This seems like a pretty cut and dried healing scene we read in today’s gospel lesson. Jesus takes a little side road on his way to Jerusalem, comes across some lepers who beg for his mercy. He sends them to the priests—the people who would determine if they were healthy or sick—and on the way there, they are healed. One of the former lepers realizes that they have been made clean and runs back to thank Jesus. Jesus wonders aloud where the other nine are and especially remarks on the one thankful man as being a Samaritan—an outsider—barely even a Jew, in most people’s minds. He tells the thankful man to be on his way—his faith has made him well.
Yeah, sure, it’s a miracle, but it is Jesus after all and how many healing stories do we hear in a year’s time. Your faith has made you well. We’ve heard that before too. In the end, the real difference here is that one guy said thank you and the rest didn’t.
It’s easy in reading this to put our own feelings into the questions that Jesus asks. Where not 10 made clean? But the other nine, where are they? Was none of them found to return and give praise to God except this foreigner? How ungrateful! What are they thinking—obviously only of themselves. How dare they not thank Jesus for his healing!
But the truth is, we don’t know what Jesus’ tone of voice was when he asked about the other nine. After all, this is the man who has already told stories about searching for the lost sheep, the lost coin and about joyfully welcoming a lost, prodigal son. And there are nine formerly sick men who have not been found.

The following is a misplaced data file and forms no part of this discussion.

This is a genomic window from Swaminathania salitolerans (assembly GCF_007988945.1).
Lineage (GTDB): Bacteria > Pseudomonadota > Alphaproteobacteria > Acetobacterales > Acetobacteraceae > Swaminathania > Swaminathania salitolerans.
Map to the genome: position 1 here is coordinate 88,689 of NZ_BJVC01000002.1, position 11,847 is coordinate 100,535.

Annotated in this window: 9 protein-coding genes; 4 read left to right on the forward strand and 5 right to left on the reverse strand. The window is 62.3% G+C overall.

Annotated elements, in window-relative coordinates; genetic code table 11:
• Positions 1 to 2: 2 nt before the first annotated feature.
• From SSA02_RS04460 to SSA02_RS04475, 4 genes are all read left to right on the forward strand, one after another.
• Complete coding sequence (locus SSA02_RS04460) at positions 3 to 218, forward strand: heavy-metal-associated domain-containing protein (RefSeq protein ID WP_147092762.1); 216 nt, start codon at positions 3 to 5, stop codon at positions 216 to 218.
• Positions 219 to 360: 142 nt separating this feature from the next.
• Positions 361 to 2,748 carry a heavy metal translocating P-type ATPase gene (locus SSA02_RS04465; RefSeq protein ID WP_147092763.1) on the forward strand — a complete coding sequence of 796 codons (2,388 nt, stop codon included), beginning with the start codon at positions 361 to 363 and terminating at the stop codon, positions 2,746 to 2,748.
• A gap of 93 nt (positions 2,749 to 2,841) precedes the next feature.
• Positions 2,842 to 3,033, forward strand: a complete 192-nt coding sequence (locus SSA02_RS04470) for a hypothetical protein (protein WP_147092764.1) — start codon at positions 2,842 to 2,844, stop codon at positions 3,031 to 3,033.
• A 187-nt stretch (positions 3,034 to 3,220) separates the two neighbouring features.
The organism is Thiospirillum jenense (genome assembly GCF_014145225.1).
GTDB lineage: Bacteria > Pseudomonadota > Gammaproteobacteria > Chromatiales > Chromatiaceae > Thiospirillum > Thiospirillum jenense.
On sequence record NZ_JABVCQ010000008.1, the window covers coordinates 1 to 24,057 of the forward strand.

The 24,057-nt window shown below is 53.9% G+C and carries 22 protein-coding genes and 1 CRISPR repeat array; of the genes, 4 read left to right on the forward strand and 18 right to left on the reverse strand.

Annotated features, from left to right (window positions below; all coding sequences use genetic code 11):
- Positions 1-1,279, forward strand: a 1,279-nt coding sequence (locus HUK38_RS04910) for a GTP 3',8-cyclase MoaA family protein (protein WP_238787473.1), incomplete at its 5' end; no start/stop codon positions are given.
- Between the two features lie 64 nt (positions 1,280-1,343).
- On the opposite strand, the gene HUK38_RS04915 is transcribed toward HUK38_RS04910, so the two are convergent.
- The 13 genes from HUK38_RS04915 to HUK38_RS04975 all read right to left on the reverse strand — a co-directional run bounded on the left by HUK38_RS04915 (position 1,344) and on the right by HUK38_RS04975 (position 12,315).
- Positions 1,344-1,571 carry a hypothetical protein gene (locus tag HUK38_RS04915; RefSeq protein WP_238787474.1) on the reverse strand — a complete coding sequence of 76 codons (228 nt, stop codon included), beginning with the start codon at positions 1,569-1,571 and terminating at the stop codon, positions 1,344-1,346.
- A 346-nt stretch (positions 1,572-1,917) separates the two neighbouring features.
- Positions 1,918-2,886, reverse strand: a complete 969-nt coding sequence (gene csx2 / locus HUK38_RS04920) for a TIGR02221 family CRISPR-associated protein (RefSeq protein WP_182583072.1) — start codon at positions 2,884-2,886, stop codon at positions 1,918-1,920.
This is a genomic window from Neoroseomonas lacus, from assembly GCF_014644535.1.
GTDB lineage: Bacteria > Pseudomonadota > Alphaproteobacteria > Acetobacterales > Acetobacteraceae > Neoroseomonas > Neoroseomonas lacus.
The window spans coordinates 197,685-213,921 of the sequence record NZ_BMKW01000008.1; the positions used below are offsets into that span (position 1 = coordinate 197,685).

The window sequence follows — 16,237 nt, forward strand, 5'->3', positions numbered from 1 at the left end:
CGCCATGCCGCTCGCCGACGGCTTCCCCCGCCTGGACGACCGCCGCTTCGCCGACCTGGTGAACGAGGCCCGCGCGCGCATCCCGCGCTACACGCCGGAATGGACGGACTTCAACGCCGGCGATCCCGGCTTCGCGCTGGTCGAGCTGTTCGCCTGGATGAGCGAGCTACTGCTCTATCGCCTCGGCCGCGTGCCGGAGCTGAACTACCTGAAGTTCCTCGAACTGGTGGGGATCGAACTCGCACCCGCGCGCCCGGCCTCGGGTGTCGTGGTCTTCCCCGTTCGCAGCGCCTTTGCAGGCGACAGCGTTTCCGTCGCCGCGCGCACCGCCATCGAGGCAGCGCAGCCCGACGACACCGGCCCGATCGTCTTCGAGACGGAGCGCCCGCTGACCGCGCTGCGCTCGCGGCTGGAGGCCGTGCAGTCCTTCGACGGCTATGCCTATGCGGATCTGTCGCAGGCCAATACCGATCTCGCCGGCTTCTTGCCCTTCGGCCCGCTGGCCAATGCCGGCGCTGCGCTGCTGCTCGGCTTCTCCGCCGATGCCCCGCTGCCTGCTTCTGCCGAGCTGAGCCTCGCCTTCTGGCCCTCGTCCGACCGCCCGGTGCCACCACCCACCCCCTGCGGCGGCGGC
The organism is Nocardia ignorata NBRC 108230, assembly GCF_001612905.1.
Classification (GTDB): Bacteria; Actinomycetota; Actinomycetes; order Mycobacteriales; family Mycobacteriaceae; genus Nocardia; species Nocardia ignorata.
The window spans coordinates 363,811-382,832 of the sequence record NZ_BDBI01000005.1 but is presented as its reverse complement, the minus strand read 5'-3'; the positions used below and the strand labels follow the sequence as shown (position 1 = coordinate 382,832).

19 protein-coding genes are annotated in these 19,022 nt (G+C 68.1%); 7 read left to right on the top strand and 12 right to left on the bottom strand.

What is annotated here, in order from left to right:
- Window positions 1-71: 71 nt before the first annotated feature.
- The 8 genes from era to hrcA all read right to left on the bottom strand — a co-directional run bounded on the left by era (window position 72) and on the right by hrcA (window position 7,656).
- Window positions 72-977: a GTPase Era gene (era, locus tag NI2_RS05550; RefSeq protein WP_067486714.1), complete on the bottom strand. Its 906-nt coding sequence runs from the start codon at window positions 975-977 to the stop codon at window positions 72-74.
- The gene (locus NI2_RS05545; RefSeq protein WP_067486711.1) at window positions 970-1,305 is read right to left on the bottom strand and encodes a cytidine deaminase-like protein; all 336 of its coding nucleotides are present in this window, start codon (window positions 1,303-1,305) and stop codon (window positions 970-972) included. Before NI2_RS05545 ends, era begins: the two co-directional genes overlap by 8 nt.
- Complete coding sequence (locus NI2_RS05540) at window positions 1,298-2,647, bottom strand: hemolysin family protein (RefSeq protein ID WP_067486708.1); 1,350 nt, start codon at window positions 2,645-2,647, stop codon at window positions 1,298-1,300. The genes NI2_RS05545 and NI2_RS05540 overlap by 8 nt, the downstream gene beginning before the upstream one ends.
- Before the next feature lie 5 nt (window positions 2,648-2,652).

What we do know is that he healed all ten of them, regardless of who had enough faith to come back and thank him. Jesus’ work in our lives, his healing, his presence with us and his grace is not given based on what we give in return. We like to think of ourselves as being the one who came back to thank Jesus. After all, we are here in church on thanksgiving eve and we clearly have our priorities straight.
But how many times do we forget to go back and thank God for all that has been given to us? I venture to guess that if we actually took the time to thank God for everything with which he has blessed us, we would never be off our knees. But the truth is, so often we just don’t. Sometimes we credit something other than God—our own self-reliance, personal strength or intelligence or even good luck—for things that happen in our lives. Sometimes we are so busy looking at the things that drag us down that we cannot see how we have been made well.
So, most often, we are one of the lost nine. And, like them, we are not condemned by Jesus. There are no Woe to you’s from him. No wagging finger. No scolding. Only a question—where are you? It is this unearned unmerited grace that he gives us every day for which we are most grateful.